People have had liquid vitamin E supplements injected into lips at cosmetic centres by untrained practitioners, with unfortunate results. Avoid!
Vitamin E is sometimes used as a lip filler in place of a regular (safe) dermal filler, with some complications. Complications of any dermal filler or lip filler may include swelling, allergies and contact dermatitis, but vitamin E has not got a very good track record as a dermal filler and you should avoid these injections.
We have seen a huge increase in demand for cosmetic procedures over the last few decades, with dermal fillers being one of the most popular treatments, and lip fillers really taking off. There are many different types of dermal filler on the market, with many under-qualified people injecting them. The case studies presented had their vitamin E injections performed by unqualified people, indicating that the injector played a major role in the malpractice, as opposed to vitamin E being the villain.
Some injected substances are not approved or registered, and can cause unwanted negative effects when used in the skin, like vitamin E. Inflammation caused by irritants can cause scar tissue to form, deforming the lips over time, and making them hard, while causing significant discomfort – swelling, itching, redness and pain.
The first case involves a young woman who appeared in a clinic almost two weeks after having vitamin E injected into her lips, with the oil extracted from yellow gel caps and injected by an unqualified person at a beautician. The immediate response to the vitamin E injection was swelling, which continued for more than a week, despite her not being in any pain. When the doctor examined her, the lips were swollen, red and firm.
The patient was treated with oral corticosteroids and antibiotics, which over a period of months, solved the problem without further inflammation.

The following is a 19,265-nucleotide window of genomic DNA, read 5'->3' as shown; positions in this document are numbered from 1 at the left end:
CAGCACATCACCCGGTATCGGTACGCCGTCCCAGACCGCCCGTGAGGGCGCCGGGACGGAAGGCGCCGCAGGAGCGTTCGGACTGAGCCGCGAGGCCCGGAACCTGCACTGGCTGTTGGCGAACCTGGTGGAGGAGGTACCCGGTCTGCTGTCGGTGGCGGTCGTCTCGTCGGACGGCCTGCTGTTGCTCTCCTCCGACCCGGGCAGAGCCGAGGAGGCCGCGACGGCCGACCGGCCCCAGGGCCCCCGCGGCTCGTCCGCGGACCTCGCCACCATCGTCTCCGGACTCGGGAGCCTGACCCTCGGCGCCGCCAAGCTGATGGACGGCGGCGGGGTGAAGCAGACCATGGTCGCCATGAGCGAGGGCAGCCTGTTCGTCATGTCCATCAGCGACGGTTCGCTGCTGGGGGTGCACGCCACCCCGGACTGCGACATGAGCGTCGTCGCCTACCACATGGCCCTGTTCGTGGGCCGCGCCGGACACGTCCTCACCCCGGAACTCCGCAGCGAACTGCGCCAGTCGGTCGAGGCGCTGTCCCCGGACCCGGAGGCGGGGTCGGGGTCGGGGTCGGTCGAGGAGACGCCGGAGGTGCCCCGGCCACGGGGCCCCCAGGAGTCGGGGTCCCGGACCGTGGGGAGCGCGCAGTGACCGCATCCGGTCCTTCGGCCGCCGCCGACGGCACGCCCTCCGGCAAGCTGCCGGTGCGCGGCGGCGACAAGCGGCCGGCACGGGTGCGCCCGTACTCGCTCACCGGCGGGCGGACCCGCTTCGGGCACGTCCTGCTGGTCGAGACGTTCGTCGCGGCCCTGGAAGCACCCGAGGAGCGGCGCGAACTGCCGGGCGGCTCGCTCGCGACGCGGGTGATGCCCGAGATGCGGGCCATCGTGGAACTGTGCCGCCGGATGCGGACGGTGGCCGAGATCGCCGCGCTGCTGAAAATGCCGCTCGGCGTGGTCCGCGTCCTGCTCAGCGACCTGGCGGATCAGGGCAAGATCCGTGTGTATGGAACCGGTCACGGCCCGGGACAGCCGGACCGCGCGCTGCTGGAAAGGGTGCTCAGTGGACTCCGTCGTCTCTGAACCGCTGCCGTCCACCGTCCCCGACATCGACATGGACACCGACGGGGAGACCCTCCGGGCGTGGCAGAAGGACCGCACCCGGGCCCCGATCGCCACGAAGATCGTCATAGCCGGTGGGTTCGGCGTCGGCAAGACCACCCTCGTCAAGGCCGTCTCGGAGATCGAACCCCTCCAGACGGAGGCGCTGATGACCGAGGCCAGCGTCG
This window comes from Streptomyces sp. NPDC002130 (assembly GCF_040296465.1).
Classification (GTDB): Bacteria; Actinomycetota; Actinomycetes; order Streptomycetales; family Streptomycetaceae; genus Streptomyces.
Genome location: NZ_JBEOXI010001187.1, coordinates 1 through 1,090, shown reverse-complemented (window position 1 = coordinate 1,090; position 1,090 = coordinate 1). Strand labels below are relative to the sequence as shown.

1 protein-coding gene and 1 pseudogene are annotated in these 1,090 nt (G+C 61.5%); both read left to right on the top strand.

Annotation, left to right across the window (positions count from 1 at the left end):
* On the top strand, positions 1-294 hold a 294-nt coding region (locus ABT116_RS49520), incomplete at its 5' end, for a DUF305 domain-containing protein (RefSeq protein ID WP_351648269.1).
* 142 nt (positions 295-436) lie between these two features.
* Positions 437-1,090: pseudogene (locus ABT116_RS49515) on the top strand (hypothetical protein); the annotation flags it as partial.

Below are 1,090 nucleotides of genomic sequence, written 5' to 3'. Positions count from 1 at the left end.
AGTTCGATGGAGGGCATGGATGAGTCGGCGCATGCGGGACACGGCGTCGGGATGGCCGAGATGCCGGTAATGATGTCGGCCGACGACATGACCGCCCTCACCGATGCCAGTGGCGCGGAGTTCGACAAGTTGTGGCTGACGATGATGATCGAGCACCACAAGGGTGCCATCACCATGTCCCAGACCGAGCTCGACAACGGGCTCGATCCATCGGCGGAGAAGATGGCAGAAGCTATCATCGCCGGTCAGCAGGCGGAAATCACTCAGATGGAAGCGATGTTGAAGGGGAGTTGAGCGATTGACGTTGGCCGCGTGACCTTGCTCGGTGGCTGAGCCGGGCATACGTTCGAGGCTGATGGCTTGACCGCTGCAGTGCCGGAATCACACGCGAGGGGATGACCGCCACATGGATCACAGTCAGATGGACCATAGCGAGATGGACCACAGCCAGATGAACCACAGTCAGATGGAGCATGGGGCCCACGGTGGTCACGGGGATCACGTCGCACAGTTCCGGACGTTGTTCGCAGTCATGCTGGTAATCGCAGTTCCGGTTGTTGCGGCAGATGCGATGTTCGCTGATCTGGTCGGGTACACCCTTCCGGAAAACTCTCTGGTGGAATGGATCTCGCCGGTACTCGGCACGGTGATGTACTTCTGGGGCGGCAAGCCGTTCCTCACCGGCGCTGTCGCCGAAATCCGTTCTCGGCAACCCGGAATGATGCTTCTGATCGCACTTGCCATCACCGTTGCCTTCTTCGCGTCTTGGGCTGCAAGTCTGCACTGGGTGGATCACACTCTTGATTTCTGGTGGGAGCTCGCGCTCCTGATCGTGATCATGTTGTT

Another woman visited a doctor two months after vitamin E injections into the lips, with the same beautician (not in Melbourne or Australia) responsible. The 31-year-old had swollen lips and face around the mouth and neck, with difficulty opening her mouth. She also experienced itching, burning and fever. This patient was treated with steroid injections into the lips, with good results, however two weeks after her injections finished, swelling recurred, extending to the neck. The lips were hard, swollen, blue-tinged, red and tender.
When the lip was biopsied, round oil droplets were removed, leaving empty spaces where inflammation had carved out the insides of the lips, leaving a Swiss cheese appearance. Treatment was ongoing with steroids and antibiotics.
A third case involves a teenage girl who had vitamin E injected into her lips, with instant swelling and redness. A week later, her lips and cheeks were still swollen and red. Initial treatment included antihistamines, antibiotics and topical steroid cream. This 16-year-old was one of the lucky ones, and her lips completely recovered.
Complications of injecting oils into the body
The injecting of oils into the body was kicked off in 1899 by an Austrian surgeon who filled in a man’s scrotum, due to a missing testicle, with Vaseline (a form of mineral oil). Problems with injecting oils were recorded as early as 1906, when paraffin (kerosene) injections were used to alleviate facial wrinkles. Serious complaints have been levelled at injecting oils into skin, particularly with untrained injectors – the oil itself is largely not the problem, but instead incorrect application of the injections, which come into contact with the wrong tissue.
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